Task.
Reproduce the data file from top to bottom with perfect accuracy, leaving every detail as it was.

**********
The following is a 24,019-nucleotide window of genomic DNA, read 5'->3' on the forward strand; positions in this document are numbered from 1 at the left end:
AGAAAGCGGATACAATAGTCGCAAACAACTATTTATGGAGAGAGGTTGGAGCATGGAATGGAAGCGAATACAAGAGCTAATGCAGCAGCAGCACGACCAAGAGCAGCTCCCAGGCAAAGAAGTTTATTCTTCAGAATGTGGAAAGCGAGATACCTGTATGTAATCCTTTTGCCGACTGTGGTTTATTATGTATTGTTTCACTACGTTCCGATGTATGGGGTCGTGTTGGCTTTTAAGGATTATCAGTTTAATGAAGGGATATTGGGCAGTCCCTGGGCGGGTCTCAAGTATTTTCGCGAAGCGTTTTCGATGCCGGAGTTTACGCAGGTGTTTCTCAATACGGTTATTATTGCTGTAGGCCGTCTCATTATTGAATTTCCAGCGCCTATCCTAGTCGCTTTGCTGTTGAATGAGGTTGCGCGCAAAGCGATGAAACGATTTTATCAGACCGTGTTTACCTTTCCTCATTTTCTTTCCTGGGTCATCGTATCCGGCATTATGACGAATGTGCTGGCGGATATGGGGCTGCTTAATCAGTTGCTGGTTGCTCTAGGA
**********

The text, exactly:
The following is a 24,019-nucleotide window of genomic DNA, read 5'->3' on the forward strand; positions in this document are numbered from 1 at the left end:
AGAAAGCGGATACAATAGTCGCAAACAACTATTTATGGAGAGAGGTTGGAGCATGGAATGGAAGCGAATACAAGAGCTAATGCAGCAGCAGCACGACCAAGAGCAGCTCCCAGGCAAAGAAGTTTATTCTTCAGAATGTGGAAAGCGAGATACCTGTATGTAATCCTTTTGCCGACTGTGGTTTATTATGTATTGTTTCACTACGTTCCGATGTATGGGGTCGTGTTGGCTTTTAAGGATTATCAGTTTAATGAAGGGATATTGGGCAGTCCCTGGGCGGGTCTCAAGTATTTTCGCGAAGCGTTTTCGATGCCGGAGTTTACGCAGGTGTTTCTCAATACGGTTATTATTGCTGTAGGCCGTCTCATTATTGAATTTCCAGCGCCTATCCTAGTCGCTTTGCTGTTGAATGAGGTTGCGCGCAAAGCGATGAAACGATTTTATCAGACCGTGTTTACCTTTCCTCATTTTCTTTCCTGGGTCATCGTATCCGGCATTATGACGAATGTGCTGGCGGATATGGGGCTGCTTAATCAGTTGCTGGTTGCTCTAGGA